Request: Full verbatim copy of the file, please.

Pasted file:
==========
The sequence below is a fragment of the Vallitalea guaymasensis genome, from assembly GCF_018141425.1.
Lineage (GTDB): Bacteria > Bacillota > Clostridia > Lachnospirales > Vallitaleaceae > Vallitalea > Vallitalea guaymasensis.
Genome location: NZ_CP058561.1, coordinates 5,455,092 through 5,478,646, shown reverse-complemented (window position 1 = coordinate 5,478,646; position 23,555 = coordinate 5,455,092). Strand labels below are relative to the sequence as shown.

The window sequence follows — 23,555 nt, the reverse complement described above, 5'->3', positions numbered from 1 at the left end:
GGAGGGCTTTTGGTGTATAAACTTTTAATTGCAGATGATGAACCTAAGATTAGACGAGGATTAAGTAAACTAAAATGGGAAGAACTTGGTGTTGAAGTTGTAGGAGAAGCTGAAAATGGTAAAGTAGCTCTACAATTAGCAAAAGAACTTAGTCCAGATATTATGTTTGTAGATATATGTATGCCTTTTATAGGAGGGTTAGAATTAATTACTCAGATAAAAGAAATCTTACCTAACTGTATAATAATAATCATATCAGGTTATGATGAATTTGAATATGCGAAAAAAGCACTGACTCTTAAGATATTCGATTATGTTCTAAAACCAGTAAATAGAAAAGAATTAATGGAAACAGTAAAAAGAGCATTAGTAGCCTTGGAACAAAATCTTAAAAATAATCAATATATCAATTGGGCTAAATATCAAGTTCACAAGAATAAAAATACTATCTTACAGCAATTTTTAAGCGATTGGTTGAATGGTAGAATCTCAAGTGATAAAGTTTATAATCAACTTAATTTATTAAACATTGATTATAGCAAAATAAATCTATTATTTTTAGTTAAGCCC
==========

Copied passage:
The sequence below is a fragment of the Vallitalea guaymasensis genome, from assembly GCF_018141425.1.
Lineage (GTDB): Bacteria > Bacillota > Clostridia > Lachnospirales > Vallitaleaceae > Vallitalea > Vallitalea guaymasensis.
Genome location: NZ_CP058561.1, coordinates 5,455,092 through 5,478,646, shown reverse-complemented (window position 1 = coordinate 5,478,646; position 23,555 = coordinate 5,455,092). Strand labels below are relative to the sequence as shown.

The window sequence follows — 23,555 nt, the reverse complement described above, 5'->3', positions numbered from 1 at the left end:
GGAGGGCTTTTGGTGTATAAACTTTTAATTGCAGATGATGAACCTAAGATTAGACGAGGATTAAGTAAACTAAAATGGGAAGAACTTGGTGTTGAAGTTGTAGGAGAAGCTGAAAATGGTAAAGTAGCTCTACAATTAGCAAAAGAACTTAGTCCAGATATTATGTTTGTAGATATATGTATGCCTTTTATAGGAGGGTTAGAATTAATTACTCAGATAAAAGAAATCTTACCTAACTGTATAATAATAATCATATCAGGTTATGATGAATTTGAATATGCGAAAAAAGCACTGACTCTTAAGATATTCGATTATGTTCTAAAACCAGTAAATAGAAAAGAATTAATGGAAACAGTAAAAAGAGCATTAGTAGCCTTGGAACAAAATCTTAAAAATAATCAATATATCAATTGGGCTAAATATCAAGTTCACAAGAATAAAAATACTATCTTACAGCAATTTTTAAGCGATTGGTTGAATGGTAGAATCTCAAGTGATAAAGTTTATAATCAACTTAATTTATTAAACATTGATTATAGCAAAATAAATCTATTATTTTTAGTTAAGCCC